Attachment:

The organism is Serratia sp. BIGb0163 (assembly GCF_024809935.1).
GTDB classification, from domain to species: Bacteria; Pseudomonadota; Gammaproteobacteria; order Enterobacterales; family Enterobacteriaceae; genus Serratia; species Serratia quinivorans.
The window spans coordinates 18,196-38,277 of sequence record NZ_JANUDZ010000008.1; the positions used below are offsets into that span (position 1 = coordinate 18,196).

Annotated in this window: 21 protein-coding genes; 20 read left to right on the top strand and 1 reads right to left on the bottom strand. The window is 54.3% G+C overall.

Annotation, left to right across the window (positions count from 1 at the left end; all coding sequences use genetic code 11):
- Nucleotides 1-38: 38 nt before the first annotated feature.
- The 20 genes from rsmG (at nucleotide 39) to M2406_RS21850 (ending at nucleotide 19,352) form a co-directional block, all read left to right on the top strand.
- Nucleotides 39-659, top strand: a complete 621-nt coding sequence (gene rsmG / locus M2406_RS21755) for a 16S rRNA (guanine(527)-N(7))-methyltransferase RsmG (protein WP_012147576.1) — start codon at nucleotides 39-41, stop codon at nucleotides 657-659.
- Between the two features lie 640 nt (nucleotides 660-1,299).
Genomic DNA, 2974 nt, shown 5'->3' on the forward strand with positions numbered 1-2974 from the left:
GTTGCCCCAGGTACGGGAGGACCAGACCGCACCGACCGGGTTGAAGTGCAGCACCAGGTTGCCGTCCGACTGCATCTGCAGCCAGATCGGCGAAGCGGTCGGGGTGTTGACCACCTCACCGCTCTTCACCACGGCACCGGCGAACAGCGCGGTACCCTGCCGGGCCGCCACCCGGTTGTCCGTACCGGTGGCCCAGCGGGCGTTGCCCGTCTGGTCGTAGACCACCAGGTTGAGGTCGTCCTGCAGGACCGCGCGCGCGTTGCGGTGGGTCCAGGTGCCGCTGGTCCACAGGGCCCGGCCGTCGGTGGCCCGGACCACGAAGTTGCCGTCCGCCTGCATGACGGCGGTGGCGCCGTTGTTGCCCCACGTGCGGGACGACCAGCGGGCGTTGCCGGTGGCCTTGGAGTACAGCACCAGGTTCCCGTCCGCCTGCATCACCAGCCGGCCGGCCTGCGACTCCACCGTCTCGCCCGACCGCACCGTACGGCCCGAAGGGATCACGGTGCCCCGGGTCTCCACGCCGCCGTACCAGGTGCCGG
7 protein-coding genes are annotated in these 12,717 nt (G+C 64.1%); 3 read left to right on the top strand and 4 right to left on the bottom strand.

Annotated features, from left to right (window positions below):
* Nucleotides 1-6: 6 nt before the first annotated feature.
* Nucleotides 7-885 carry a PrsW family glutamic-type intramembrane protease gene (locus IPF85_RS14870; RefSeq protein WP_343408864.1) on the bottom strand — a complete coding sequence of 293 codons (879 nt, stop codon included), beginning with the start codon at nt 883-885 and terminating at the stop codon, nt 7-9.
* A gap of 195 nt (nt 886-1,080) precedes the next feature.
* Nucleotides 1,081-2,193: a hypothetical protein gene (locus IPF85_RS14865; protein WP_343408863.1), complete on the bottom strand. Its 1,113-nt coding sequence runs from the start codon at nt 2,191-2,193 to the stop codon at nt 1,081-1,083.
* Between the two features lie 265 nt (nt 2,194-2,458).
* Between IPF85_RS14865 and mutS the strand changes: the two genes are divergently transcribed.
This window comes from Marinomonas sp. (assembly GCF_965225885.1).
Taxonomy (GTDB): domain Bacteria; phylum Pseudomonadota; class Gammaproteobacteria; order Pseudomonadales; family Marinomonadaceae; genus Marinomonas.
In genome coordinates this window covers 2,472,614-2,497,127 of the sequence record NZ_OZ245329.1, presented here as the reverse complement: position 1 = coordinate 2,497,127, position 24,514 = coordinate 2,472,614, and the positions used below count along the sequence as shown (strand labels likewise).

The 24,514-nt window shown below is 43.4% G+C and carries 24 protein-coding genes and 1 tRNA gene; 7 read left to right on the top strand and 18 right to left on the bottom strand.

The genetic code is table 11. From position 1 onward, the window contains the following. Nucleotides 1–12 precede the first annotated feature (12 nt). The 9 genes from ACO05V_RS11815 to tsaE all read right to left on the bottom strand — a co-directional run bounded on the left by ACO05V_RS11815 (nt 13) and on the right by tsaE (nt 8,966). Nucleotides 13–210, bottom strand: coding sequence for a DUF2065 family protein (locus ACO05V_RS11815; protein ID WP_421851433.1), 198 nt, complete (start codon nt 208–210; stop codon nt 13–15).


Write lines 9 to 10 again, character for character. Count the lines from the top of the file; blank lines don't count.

- Between the two features lie 640 nt (nucleotides 660-1,299).
Genomic DNA, 2974 nt, shown 5'->3' on the forward strand with positions numbered 1-2974 from the left: